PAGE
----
Journal of Risk

Risk.net

How risk managers should fix tracking error volatility and value-at-risk constraints in asset management

Luca Riccetti

  • A consistent set of limits that risk management offices should impose is determined.
  • A limit on maximum VaR is usually better than a limit on maximum variance.
  • The set of limits includes lower and upper limits on TEV, and upper limit on VaR.

ABSTRACT

Investors usually assign part of their funds to asset managers, who are given the task of beating a benchmark. Asset managers usually face a constraint on maximum tracking error volatility (TEV), which is imposed by the risk management office. In the mean-variance space, Jorion, in his 2003 paper "Portfolio optimization with tracking-error constraints", shows that this constraint determines an ellipse containing all admissible portfolios. However, many admissible portfolios have problems in mean-variance terms, for example, because of an overly high variance. To overcome this problem, Jorion also fixes a constraint on variance, while, in their 2008 paper "Active portfolio management with benchmarking: adding a value-at-risk constraint", Alexander and Baptista fix a constraint on value-at-risk (VaR). In this paper, I determine an optimal value for a set of limits composed of the lower limit on TEV, the upper limit on TEV and the upper limit on VaR. To fix the upper limit on VaR, I use the TEV constrained efficient frontier developed in Palomba and Riccetti's 2013 paper "Asset management with TEV and VAR constraints: the constrained efficient frontiers", which is the set of portfolios that is on Jorion's ellipse and not dominated from the mean-variance perspective. In particular, I develop a strategy to impose on asset managers a set of portfolios that contains as many TEV constrained efficient portfolios and as few inefficient portfolios as possible. Moreover, I show that a limit on maximum VaR is usually better than a limit on maximum variance.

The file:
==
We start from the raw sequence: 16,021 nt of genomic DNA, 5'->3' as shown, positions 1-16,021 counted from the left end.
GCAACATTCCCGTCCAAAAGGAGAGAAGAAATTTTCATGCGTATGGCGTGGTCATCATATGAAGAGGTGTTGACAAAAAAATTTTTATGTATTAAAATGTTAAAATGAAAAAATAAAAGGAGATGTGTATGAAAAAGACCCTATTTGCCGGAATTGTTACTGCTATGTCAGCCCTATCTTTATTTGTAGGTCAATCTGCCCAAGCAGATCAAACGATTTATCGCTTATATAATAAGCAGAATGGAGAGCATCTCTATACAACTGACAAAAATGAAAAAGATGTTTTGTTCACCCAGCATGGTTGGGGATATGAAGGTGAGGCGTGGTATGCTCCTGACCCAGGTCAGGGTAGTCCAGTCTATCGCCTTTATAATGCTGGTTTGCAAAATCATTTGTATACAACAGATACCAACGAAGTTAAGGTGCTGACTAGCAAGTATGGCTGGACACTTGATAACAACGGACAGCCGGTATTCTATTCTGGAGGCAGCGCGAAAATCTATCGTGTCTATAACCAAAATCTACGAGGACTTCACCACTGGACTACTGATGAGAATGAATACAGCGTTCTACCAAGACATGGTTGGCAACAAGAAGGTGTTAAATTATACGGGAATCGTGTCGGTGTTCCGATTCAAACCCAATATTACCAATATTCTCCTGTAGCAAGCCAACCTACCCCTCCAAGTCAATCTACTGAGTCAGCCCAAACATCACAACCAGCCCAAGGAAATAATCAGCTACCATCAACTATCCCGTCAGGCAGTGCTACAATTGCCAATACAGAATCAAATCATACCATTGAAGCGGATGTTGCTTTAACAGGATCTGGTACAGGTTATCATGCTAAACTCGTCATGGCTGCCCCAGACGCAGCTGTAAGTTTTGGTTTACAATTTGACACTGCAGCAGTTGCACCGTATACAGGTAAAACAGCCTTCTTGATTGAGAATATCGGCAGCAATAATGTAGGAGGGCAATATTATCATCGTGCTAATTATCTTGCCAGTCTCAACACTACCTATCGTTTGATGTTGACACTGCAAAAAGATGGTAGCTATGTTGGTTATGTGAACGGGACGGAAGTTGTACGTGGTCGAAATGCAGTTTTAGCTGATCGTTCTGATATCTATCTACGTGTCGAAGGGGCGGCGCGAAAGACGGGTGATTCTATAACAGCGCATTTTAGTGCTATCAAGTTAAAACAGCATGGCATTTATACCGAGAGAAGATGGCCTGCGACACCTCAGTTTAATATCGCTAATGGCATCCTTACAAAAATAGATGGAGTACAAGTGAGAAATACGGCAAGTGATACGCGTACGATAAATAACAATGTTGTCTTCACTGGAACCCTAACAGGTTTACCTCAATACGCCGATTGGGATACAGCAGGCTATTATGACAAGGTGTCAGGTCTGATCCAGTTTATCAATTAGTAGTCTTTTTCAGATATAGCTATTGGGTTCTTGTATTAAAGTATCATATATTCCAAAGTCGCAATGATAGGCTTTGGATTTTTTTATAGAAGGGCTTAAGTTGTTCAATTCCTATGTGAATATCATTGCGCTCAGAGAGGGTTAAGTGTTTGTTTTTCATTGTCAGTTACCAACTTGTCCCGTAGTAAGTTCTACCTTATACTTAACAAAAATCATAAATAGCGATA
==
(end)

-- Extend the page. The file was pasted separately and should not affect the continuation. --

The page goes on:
To continue reading...

You need to sign in to use this feature. If you don’t have a Risk.net account, please register for a trial.

Sign in
You are currently on corporate access.

To use this feature you will need an individual account. If you have one already please sign in.

Sign in.

Alternatively you can request an indvidual account here: